Again, this is an area where I just need more time/climbs to see if there’s a pattern to be had there beyond a single quick ride.
As I’ve said many times before, Wahoo is rarely first to do something these days. Anything really. However, when they do finally do it, they usually do it slightly better than others. One could say they give features ‘more thought’ than some of their competitors, even if that thought somehow takes years of thinking. But that nuance is often super well executed. We saw it with Strava Live Segments (better than Garmin’s implementation), and with bike GPS to watch integration on the Wahoo RIVAL (better than Garmin’s Extended Display).
And that’s mostly true here with Summit Freeride, with a number of elements that are better than anyone else. The fact that I can take these climb page data fields and stick them on any page? Very cool. The fact that it scales down to climbs as short as 250m if they’re a bunch steeper? Very cool. And the fact that the upcoming elevation profile page stays on ‘beyond’ the top of the hill in free-ride mode? Again, very cool.
That said, it’s also not perfect. For example, Garmin’s free-ride ClimbPro detected one climb that Wahoo didn’t – despite Wahoo’s lower thresholds. Additionally, Wahoo is somehow missing a ‘gradient remaining’ data field – arguably one of the most useful fields there is (the current field only shows average gradient of the entire climb).
Now, three Summit areas I just don’t have enough data/time on yet are:
– How does the climb start triggering points look over a wide variety of climbs/locations?
– How does the underlying road/map gradient data look (accuracy-wise) over a wide variety of climbs?
– How does it handle road/route splitting mid-climb? Is it based on popularity data, or…?
These are two specific areas that Garmin (trigger points) and Hammerhead (underlying map gradient data) have issues with on their free ride implementations. And I simply need more riding to these out – same goes with route/road splitting.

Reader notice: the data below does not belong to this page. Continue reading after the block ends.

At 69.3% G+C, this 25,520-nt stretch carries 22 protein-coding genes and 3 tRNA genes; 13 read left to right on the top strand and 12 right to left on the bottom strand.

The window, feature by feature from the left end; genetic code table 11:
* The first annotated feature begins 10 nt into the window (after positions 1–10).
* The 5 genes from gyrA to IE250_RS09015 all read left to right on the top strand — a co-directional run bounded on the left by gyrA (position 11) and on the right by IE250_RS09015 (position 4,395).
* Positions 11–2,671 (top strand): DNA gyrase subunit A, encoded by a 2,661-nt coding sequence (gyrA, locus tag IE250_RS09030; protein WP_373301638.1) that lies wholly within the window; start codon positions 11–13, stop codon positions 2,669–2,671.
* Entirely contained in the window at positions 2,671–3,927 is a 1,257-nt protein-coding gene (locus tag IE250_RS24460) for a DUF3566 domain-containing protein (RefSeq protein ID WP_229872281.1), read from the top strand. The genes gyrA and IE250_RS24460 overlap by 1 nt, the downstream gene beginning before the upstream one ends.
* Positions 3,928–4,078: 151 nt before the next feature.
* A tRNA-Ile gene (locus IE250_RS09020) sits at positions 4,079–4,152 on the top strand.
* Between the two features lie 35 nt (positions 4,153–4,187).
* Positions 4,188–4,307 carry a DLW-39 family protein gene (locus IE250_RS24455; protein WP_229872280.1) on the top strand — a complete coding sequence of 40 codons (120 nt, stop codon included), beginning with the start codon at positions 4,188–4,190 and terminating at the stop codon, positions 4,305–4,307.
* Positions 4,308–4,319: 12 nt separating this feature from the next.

The good news there though is that as you read this, I’m literally boarding a plane to a locale with plenty more climbing (like the second this post goes live the plane starts boarding). So I’ll be putting this to the test over the coming days, alongside gradient reaction time as I’ve been doing recently for the Edge 540/840 units in those reviews. All of which should result in a nicely refreshed ‘Best Climbing GPS’ post/video shortly.
With that – thanks for reading!
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Hopefully you found this review useful. At the end of the day, I’m an athlete just like you looking for the most detail possible on a new purchase – so my review is written from the standpoint of how I used the device. The reviews generally take a lot of hours to put together, so it’s a fair bit of work (and labor of love). As you probably noticed by looking below, I also take time to answer all the questions posted in the comments – and there’s quite a bit of detail in there as well.
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And finally, here’s a handy list of accessories that work well with this unit (and some that I showed in the review). Given the unit pairs with ANT+ & Bluetooth Smart sensors, you can use just about anything though.
I love out-front mounts. Both Barfly and K-Edge make good ones. I primarily use the aluminum ones though, because this mount comes with a GoPro (and light/Di2) adapter on the bottom. So I can mount a GoPro up front and have the footage be rock solid.
The Garmin Varia radar alerts you to cars coming up behind you, well before you see them. It's awesome for quieter roads (country roads/mountains), especially on longer rides. It's less useful for city riding. The RVR315 skips the light.
The Varia radar has become incredibly popular in the last year, with most bike GPS companies supporting it (Wahoo, Stages, Hammerhead, Garmin, and more soon). It notifies you of overtaking traffic. While useless for cities, it's amazing for quieter country roads.
Speed sensors are primarily useful for offroad usage. I don't find much of a need for one while road-cycling, but for mountain bike trails they can help alleviate speed/distance issues with poor GPS reception in dense trees.
The Wahoo TICKR is their baseline dual ANT+/Bluetooth Smart chest strap that includes basic broadcasting of heart rate data to apps. If you don't care about all the fancy features of the TICKR X, this is one of the best straps out there. The 'just works' factor is high.
The TICKR FIT is Wahoo's optical HR sensor band, and overall it's a pretty solid no-frills offering. It broadcasts dual ANT+/BLE with a claimed 30 hours of battery life. It doesn't have any other features beyond that. Simple and straightforward.
The TICKR X is Wahoo's top-end chest strap that not only does dual ANT+/Bluetooth Smart (with two Bluetooth Smart channels), but also Running Dynamics, running pace, storage of workouts when you don't have a watch/phone, and even music control and laps.